The Chinese visitor did not give any assurance either on the stapled visa issue or on Pakistan’s sponsorship of terror against India. If New Delhi was looking for some bright spots in the long dialogue between the two Prime Ministers here, Wen made it clear in Islamabad what his stand is. He praised Pakistan for its attempt to tackle Al-Qaeda terror but said nothing on Pakistan’s own sponsorship of Jihadis across the border into India. During the Indian visit, the Chinese Premier did not say a word about the 26/11 attack or on Pakistan’s contretemps on prosecuting the perpetrators of that attack. Instead, during his Pakistan visit, Wen was saying that terrorism was not to be linked to any country or religion. “Let us not have any dual standards in this regard”, Wen told the Pakistan Parliament-that was perhaps a line from our own Digvijay Singh’s mouth because as against New Delhi’s official stand of Pakistan-based terrorism, abetted by the government there, the Congress party itself now speaks of “majority terrorism” in India, thereby giving solace to Pakistan. Wen could point to this and talk back at New Delhi.

The Chinese Premier said that Pakistan and his country were “all-weather strategic partners”. That means “the Chinese government and people will stand by you to face all challenges together”. That leaves no scope for China to annoy Pakistan by making any concession in its disputes with India. Hence no Chinese commitments on issues concerning India. The Wen visit to India has gone all the way the Chinese wanted.

New Delhi is sulking and seeking to cover up its failures by finding some hope in the small mercies that Wen Jiabao showed. As small as the visiting Prime Minister agreeing to raise the level of economic dialogue and have the Planning Commission Deputy Chairman Montek Singh Ahluwalia to chair the economic strategic dialogue between the two countries, is considered as “a big plus”. In the absence of anything else from the visit, the UPA government is clutching on the straws.

After what the Chinese Premier said in Pakistan there should be no doubt left anywhere that Beijing will use Islamabad to counter and harass India. There is no change in that strategy that communist China adopted long ago taking a lesson from the Nehruvian lollypop treatment towards emerging China. We wrote off Tibet without a protest and let the Chinese occupy it. And then closed our eyes when they went about building roads and occupying chunks of our territory in Aksai Chin and elsewhere. Remember Nehru’s blue-eyed boy Krishna Menon describing that territory in the 1960s as one “where not a blade of grass grew”.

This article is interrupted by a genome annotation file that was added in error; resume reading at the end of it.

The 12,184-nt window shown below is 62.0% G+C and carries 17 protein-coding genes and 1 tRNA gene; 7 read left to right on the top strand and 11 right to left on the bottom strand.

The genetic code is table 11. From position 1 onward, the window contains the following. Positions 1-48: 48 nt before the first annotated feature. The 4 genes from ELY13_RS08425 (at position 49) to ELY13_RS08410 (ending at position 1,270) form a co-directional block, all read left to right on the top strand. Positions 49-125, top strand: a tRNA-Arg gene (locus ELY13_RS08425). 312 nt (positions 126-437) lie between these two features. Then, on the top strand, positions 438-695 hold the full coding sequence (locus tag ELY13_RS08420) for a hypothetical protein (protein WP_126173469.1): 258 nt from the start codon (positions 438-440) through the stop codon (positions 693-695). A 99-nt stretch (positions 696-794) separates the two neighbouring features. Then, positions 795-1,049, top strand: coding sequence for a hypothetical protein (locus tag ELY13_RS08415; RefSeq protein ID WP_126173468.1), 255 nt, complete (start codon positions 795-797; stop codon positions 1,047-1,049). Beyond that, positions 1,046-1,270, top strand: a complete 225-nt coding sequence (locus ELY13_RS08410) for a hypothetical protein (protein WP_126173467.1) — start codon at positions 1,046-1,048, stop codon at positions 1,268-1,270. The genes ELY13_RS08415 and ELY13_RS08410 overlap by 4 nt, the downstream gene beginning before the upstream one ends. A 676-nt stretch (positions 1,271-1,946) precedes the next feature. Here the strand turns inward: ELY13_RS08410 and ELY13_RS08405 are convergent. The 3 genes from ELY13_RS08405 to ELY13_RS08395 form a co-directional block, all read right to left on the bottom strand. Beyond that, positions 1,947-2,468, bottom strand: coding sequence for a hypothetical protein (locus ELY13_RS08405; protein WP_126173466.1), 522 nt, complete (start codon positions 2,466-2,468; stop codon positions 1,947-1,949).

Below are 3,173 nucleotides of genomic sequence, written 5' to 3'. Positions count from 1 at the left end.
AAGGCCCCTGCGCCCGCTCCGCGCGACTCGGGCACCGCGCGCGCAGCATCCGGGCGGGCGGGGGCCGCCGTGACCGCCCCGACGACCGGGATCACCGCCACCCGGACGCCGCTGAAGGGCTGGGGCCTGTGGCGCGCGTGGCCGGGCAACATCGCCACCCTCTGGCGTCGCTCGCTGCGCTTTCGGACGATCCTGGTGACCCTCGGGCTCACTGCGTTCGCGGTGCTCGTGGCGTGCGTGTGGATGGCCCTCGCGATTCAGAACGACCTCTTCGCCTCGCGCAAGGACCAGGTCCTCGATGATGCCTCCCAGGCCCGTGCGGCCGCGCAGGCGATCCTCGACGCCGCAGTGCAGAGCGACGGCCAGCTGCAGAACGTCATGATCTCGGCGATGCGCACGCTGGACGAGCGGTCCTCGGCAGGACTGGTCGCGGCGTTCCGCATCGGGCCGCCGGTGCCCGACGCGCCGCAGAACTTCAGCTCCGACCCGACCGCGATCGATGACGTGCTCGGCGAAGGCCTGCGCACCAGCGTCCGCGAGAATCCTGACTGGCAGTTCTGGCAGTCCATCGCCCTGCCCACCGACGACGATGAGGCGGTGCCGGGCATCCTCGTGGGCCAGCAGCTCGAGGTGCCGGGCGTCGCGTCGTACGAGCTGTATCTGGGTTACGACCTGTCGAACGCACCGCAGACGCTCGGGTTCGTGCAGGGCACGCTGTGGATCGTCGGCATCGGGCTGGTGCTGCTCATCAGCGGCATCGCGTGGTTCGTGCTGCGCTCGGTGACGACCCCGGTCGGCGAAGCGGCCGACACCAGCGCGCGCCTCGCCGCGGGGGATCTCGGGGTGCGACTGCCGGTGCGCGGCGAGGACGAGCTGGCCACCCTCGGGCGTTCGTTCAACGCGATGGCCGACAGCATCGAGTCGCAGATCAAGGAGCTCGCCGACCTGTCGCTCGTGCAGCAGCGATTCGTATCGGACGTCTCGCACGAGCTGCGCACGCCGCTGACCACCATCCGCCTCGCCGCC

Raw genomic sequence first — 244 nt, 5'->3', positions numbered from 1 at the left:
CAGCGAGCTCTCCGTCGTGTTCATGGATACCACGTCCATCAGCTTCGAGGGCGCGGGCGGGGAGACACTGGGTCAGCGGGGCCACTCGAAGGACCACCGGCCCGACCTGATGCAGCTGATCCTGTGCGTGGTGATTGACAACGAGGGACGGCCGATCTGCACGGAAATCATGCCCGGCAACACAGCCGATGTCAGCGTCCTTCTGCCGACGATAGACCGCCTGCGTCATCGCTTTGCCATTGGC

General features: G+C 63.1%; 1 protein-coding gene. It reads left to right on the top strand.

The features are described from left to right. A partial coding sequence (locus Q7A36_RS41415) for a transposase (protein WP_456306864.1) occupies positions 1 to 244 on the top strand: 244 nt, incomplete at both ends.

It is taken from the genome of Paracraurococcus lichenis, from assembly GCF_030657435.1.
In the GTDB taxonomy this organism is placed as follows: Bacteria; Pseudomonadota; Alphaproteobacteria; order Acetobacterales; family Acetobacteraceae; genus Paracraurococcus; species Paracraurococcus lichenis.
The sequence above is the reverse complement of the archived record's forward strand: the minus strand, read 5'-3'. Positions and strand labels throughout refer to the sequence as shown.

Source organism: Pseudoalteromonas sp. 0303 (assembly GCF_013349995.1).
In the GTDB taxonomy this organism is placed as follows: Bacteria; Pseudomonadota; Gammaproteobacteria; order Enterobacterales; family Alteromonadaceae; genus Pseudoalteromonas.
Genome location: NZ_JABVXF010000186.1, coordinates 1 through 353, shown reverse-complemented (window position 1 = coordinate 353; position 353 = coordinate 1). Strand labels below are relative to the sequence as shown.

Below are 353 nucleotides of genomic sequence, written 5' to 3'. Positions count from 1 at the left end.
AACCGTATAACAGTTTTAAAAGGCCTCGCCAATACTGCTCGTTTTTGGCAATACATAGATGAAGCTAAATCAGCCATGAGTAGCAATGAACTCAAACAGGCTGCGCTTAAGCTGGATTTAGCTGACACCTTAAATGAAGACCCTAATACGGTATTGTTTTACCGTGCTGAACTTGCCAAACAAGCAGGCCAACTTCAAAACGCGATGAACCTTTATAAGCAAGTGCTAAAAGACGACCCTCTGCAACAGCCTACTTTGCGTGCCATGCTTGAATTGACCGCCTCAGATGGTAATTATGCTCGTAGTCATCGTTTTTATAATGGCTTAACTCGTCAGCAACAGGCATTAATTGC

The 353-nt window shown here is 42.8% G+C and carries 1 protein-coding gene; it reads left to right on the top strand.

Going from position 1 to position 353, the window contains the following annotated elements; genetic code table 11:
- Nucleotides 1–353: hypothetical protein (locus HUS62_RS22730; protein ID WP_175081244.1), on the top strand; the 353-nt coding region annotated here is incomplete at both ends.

If Dr Manmohan Singh had any illusion that the Chinese are now coming round — “sources” claimed they are citing China’s acceptance of Sikkim as an Indian territory — Beijing had disabused them of it. Just before Wen set foot on India, Beijing had said that the Sino-Indian border was only 2,000-km long. The official position of New Delhi is that it is 3,600 km even without including Pakistan-occupied Kashmir’s border with China. That means China has already claimed as its some 1600 km of the border area. So, it is as usual heads-I-win, tails-you-keep” syndrome. Parts of Kashmir’s border with China is not considered a Sino-Indian border by Beijing. This is a new element in the dispute between the two countries. And this is linked to China’s refusal to consider J&K as an integral part of India.

For all the red carpet that Dr Manmohan Singh rolled out for his Chinese counterpart, there was total opposition from premier Wen regarding the Kashmir question. The issue of stapled visas for anyone going from J&K to China was supposed to have been discussed by the two Prime Ministers. Apparently, the issue was discussed among the two Prime Ministers. But the Chinese leader stood his ground and would not even acknowledge the existence of the legal position. Obviously, all this partly linked to the position China has taken that it considers J&K as a disputed territory. That provides advantage to its friend Pakistan.

New Delhi claims a weak defence of its position by revealing that in the joint communique it has also not allowed any reference to “one China” policy as a retaliation. But that hardly matters for Beijing that has consolidated its position in Tibet with new roads and rail link to Lhasa and from there to the border and total suppression of Tibetans. Further, China has encouraged Chinese to occupy chunks of Tibet and change its demographic environment. Tibetans are now a minority in their homeland. History records how the Nehru government disregarded its own ambassador’s advice not to sign off Tibet.

In recent months India has, through its short-sighted policy of playing second fiddle to America, agreed to resume talks with Pakistan despite Islamabad making no concessions on any issue. Therefore, the Obama visit, despite much trumpet-blowing, brought no concrete results. Now the Wen visit has followed suit. Only New Delhi goes on claiming “stabilising effect” without specifying where that “stabilising effect” of the visit is being felt.

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MIDDLE

Death be not proud
by Lieut-Gen Baljit Singh (retd)

It would have been easier to accept, had he gone doing what he cherished the most: a solo commando mission deep behind the contact-battle, pioneering a near impossible route up a mountain rock-face, expounding on the “body” and “bouquet” of a good wine ………… .